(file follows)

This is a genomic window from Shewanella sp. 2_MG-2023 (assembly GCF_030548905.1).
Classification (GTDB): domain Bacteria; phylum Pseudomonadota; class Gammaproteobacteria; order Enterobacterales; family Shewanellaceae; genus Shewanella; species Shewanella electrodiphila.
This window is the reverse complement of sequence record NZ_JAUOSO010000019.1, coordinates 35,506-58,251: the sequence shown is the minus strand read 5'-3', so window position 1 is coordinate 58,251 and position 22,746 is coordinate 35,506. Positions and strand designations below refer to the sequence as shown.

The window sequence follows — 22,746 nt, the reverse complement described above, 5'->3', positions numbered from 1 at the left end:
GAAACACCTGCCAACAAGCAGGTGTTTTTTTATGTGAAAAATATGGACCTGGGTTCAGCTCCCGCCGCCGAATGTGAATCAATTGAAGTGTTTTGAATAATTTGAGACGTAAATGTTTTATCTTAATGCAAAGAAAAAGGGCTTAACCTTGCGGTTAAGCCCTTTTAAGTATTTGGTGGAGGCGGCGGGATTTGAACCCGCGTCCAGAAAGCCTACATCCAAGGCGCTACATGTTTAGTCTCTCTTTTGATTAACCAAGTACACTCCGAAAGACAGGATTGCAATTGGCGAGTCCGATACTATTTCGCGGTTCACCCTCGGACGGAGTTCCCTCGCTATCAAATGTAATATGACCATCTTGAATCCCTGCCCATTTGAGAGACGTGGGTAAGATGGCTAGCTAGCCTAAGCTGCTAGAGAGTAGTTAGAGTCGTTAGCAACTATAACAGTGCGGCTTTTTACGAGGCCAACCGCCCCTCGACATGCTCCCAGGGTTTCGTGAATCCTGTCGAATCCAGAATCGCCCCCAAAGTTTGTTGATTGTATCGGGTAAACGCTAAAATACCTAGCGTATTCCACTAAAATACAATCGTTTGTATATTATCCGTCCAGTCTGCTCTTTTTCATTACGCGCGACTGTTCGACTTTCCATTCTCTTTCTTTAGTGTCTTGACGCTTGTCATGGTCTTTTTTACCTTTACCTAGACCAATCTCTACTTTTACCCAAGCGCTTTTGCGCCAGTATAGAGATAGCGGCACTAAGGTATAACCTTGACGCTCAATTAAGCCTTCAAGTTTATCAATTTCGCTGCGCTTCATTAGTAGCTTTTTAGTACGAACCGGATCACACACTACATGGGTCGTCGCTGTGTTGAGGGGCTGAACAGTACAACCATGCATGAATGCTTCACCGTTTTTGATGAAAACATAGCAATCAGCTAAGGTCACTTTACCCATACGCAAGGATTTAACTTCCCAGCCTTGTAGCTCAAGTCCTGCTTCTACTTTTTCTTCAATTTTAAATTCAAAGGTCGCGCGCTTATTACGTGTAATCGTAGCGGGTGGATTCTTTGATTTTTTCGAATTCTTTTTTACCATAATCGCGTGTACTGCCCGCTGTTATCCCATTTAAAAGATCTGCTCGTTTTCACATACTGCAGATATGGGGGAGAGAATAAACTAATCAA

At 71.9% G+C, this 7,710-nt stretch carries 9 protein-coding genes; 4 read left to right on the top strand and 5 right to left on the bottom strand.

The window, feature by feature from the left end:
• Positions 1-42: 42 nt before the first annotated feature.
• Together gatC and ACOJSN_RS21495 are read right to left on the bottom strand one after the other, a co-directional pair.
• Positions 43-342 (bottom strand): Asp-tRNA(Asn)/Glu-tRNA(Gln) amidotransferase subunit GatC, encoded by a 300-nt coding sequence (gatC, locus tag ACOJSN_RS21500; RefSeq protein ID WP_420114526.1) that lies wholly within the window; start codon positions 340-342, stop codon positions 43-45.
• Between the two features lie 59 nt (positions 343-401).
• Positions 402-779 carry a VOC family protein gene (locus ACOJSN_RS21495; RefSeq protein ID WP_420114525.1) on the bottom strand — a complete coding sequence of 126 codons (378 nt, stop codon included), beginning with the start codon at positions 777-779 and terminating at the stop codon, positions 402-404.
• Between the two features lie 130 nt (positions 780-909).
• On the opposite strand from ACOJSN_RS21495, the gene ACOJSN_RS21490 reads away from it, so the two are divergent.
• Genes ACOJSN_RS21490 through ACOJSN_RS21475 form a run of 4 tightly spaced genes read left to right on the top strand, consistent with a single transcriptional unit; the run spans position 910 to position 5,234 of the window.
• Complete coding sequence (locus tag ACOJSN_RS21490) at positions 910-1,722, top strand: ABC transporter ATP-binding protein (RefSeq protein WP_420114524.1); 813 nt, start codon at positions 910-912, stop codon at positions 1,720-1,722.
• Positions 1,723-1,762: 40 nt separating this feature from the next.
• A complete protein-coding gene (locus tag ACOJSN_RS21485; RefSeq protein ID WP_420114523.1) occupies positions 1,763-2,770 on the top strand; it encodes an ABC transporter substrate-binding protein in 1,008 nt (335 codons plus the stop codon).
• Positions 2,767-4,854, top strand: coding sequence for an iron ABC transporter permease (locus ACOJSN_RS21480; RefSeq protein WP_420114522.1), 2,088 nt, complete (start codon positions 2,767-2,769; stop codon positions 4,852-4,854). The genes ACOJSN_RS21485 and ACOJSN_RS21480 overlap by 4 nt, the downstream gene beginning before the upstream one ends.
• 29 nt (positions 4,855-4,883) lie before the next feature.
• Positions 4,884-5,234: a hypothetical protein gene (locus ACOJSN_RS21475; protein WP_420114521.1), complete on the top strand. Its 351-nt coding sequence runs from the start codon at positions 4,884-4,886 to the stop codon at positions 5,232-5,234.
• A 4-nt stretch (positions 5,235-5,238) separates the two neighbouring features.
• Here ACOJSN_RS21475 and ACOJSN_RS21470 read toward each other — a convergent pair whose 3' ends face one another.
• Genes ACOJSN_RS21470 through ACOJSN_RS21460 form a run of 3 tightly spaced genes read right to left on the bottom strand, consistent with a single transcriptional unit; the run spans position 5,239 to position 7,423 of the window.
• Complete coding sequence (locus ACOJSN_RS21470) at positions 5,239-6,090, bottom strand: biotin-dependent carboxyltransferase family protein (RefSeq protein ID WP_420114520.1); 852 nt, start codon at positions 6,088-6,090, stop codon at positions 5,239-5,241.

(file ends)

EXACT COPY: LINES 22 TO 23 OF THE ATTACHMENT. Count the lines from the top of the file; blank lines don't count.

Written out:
• A 4-nt stretch (positions 5,235-5,238) separates the two neighbouring features.
• Here ACOJSN_RS21475 and ACOJSN_RS21470 read toward each other — a convergent pair whose 3' ends face one another.